Friday, 03 April 2020, 11am-5pm in London, UK  Register online here: https://www.srhe.ac.uk/events/details.asp?eid=456 There is widespread agreement that universities are undergoing a profound transformation but much less agreement on what these changes mean and how we should characterise them. The Digital University Network has stressed the role of new technologies in transforming practice within the university. […]

In recent years, we’ve seen the emergence of Digital Anthropology, Digital Geography and Digital Sociology as distinctive subdisciplines. However there has been relatively little dialogue between them, least of all with regards to common challenges they respond to and common concerns they share. We feel this absence matters for the subdisciplines themselves but also for […]

A provisional reflection on where I’ve got to six years after my PhD and where it is I want to go with my research over the next six years There are a wide range of topics I have worked on in the last decade: online communities, social movements, digital scholarship, realist social theory, the transformation […]

The philosopher Daniel Little has long been my favourite theory blogger. I was so pleased to read this thoughtful reflection on the scholarly purposes of social media which included a generous endorsement of Social Media for Academics: The appearance of a second edition of Mark Carrigan’s Social Media for Academics is therefore timely. Both young academics — […]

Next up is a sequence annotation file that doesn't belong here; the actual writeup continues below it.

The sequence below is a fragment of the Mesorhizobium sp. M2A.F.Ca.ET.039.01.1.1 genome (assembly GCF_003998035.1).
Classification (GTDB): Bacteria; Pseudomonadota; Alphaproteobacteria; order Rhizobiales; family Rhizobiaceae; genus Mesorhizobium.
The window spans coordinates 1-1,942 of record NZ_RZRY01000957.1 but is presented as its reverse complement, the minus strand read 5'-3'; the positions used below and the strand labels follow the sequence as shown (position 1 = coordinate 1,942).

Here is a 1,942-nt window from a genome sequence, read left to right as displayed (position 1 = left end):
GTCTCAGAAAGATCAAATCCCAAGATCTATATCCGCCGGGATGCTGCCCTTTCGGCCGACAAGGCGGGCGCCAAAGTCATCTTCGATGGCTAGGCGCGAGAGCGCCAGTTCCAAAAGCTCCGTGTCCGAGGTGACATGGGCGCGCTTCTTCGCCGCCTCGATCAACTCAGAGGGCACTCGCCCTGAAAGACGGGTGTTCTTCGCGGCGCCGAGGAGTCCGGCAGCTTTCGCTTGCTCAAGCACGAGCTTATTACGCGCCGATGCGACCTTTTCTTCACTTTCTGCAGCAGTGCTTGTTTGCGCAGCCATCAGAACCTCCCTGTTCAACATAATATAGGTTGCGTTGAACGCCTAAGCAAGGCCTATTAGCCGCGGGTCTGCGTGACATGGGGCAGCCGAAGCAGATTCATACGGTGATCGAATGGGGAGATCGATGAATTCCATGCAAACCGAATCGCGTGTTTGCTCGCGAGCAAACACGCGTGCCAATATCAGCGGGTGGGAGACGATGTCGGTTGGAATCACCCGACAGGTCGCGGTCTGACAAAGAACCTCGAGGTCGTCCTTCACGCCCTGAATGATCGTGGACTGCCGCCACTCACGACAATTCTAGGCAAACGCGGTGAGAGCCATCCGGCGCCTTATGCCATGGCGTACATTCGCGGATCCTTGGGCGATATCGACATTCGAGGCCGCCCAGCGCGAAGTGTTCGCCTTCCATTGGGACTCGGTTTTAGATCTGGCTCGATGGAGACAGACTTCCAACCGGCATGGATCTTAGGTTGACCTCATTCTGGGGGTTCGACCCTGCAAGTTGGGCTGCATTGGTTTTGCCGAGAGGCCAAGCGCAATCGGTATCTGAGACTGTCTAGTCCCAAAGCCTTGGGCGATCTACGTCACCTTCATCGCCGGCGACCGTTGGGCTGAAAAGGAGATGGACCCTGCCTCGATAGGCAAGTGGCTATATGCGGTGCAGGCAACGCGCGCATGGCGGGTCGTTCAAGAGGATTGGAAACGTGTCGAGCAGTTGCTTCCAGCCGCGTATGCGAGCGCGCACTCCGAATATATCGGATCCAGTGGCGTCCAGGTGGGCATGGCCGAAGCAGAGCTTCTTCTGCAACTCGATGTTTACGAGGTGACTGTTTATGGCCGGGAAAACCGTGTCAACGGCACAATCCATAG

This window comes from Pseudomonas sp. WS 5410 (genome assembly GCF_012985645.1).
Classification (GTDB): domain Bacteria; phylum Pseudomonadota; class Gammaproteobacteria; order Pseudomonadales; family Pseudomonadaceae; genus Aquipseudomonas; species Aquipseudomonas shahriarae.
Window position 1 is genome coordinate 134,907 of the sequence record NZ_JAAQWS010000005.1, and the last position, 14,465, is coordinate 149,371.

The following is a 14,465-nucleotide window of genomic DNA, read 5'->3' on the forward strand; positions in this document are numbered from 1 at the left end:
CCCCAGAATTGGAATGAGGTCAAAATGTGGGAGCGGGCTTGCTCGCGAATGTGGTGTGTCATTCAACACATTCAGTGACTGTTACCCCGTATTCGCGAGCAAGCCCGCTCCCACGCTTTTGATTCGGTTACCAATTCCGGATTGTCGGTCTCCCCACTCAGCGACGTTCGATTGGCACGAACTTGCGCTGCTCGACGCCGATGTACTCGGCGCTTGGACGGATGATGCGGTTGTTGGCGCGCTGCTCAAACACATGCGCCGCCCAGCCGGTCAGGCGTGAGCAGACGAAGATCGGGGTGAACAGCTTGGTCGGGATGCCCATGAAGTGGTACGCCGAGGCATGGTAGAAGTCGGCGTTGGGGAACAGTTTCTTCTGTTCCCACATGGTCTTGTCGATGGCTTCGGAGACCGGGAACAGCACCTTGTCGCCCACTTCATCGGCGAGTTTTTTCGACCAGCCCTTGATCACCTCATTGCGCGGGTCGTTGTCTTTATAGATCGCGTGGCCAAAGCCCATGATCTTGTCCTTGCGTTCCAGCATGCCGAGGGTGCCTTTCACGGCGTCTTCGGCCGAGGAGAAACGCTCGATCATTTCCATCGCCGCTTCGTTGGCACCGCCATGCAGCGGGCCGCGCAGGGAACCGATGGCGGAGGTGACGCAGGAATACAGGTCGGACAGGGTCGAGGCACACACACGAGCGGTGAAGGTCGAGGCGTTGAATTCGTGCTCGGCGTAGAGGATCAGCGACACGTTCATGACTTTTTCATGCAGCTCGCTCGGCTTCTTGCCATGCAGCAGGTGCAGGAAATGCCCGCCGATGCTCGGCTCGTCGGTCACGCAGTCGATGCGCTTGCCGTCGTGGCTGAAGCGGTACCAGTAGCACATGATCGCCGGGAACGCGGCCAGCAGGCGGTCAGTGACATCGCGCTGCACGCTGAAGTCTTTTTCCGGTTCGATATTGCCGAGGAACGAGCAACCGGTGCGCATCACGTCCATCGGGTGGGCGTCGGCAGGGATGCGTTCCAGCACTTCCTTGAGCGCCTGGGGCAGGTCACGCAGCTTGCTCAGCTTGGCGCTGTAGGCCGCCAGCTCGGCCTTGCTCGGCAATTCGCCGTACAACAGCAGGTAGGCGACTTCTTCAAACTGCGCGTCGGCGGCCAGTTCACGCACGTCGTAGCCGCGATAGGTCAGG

Do you edit an academic journal? Would you like it to have a higher profile and greater impact? Do you need advice on navigating the changing landscape of scholarly publishing? I can help you develop a cost effective and powerful strategy customised to your journal, with a particular expertise in community building and digital engagement. […]

This passage from Tim Wu’s The Master Switch pg 225 offers a useful account for making sense of the rise of a figure like Lawrence Fox. When the ‘arms race of exposure’ is more intense than ever because social media means a great many of us have entered into it, new strategies become necessary to […]

I’ve resisted blogging about the Labour leadership election in spite of the fact I’m both obsessing about it and deeply conflicted about who to support. To my surprise I’m taking Lisa Nandy very seriously and this is in large part because she seems to be the only candidate to have thought deeply about the profound […]

There’s an interesting parallel between Durkheim’s conception of social regulation and what Archer calls ‘bounding variety’ and Cybernetics describes as ‘attenuating variety’. As Durkheim writes on pg 300 in a discussion of marriage and divorce, “One cannot avoid looking outside the place where one is when one no longer feels the ground to be solid […]

From Tim Wu’s Attention Merchants pg 202: Among the sources of such comfort would be AOL’s infamous chat rooms. Chat rooms had actually been invented by CompuServe in the 1980s (under that ’70s handle “CB simulator”), but AOL allowed the creation of “private rooms,” which anyone could open, hosting up to twenty-three total strangers. By […]